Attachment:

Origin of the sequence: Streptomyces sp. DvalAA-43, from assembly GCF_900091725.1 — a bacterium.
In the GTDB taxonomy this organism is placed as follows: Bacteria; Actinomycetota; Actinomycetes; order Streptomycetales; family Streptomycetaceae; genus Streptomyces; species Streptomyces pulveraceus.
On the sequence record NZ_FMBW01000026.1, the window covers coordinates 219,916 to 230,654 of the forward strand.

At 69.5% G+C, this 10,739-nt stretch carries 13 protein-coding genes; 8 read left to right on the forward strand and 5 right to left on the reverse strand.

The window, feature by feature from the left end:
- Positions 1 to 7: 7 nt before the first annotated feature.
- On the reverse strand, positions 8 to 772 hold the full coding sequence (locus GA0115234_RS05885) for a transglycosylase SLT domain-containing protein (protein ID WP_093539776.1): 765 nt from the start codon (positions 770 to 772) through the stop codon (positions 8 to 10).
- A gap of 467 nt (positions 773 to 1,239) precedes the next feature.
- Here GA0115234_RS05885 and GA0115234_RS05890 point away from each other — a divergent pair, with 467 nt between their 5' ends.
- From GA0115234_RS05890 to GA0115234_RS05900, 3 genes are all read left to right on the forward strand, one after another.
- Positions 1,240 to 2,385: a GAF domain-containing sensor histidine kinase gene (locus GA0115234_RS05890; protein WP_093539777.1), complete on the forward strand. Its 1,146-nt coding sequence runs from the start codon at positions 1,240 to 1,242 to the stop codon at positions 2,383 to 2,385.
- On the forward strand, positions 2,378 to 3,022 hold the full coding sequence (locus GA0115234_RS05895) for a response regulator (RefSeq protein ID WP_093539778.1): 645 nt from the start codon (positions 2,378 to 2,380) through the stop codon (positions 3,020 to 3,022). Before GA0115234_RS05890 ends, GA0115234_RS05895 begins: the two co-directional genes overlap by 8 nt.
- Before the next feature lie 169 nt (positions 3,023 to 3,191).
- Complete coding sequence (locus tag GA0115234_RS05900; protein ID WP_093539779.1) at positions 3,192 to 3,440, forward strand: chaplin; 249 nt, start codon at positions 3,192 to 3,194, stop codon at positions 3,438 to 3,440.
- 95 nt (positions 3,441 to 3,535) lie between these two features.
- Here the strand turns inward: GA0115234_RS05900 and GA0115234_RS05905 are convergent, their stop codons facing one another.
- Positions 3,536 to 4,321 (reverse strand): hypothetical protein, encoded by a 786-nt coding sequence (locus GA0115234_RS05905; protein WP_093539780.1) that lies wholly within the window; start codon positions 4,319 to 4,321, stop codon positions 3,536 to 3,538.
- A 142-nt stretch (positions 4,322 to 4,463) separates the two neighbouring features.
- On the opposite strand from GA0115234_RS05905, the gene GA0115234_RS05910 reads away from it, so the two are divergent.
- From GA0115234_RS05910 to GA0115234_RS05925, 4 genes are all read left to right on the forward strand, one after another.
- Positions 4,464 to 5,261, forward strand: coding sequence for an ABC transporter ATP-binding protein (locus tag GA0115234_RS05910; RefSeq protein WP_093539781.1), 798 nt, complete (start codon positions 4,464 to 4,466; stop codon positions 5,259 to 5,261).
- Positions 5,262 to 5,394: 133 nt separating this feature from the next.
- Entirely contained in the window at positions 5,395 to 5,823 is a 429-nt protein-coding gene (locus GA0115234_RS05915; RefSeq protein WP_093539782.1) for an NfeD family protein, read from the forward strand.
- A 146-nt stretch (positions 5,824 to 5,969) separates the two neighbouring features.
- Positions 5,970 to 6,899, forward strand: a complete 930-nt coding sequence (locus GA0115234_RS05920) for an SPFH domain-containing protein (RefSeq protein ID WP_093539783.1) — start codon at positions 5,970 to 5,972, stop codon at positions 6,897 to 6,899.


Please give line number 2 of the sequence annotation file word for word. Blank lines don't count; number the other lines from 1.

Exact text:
In the GTDB taxonomy this organism is placed as follows: Bacteria; Actinomycetota; Actinomycetes; order Streptomycetales; family Streptomycetaceae; genus Streptomyces; species Streptomyces pulveraceus.